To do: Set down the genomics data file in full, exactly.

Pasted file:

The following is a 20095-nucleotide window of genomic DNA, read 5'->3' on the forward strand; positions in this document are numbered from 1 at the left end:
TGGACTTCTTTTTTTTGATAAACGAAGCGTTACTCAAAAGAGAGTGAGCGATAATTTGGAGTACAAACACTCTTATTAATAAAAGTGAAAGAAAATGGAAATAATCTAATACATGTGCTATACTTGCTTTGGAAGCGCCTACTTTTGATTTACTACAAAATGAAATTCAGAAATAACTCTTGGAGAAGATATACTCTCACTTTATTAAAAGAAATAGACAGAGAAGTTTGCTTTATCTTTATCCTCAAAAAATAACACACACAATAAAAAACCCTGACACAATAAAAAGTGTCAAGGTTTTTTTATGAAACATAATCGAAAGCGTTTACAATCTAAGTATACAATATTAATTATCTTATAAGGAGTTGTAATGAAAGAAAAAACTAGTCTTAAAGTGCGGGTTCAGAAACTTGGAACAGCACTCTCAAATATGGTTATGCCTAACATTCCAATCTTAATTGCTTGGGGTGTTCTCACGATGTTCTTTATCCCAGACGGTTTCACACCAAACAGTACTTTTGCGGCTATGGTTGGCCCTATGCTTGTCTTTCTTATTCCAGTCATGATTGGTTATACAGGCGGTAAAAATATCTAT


The following is a 20095-nucleotide window of genomic DNA, read 5'->3' on the forward strand; positions in this document are numbered from 1 at the left end:
TGGACTTCTTTTTTTTGATAAACGAAGCGTTACTCAAAAGAGAGTGAGCGATAATTTGGAGTACAAACACTCTTATTAATAAAAGTGAAAGAAAATGGAAATAATCTAATACATGTGCTATACTTGCTTTGGAAGCGCCTACTTTTGATTTACTACAAAATGAAATTCAGAAATAACTCTTGGAGAAGATATACTCTCACTTTATTAAAAGAAATAGACAGAGAAGTTTGCTTTATCTTTATCCTCAAAAAATAACACACACAATAAAAAACCCTGACACAATAAAAAGTGTCAAGGTTTTTTTATGAAACATAATCGAAAGCGTTTACAATCTAAGTATACAATATTAATTATCTTATAAGGAGTTGTAATGAAAGAAAAAACTAGTCTTAAAGTGCGGGTTCAGAAACTTGGAACAGCACTCTCAAATATGGTTATGCCTAACATTCCAATCTTAATTGCTTGGGGTGTTCTCACGATGTTCTTTATCCCAGACGGTTTCACACCAAACAGTACTTTTGCGGCTATGGTTGGCCCTATGCTTGTCTTTCTTATTCCAGTCATGATTGGTTATACAGGCGGTAAAAATATCTAT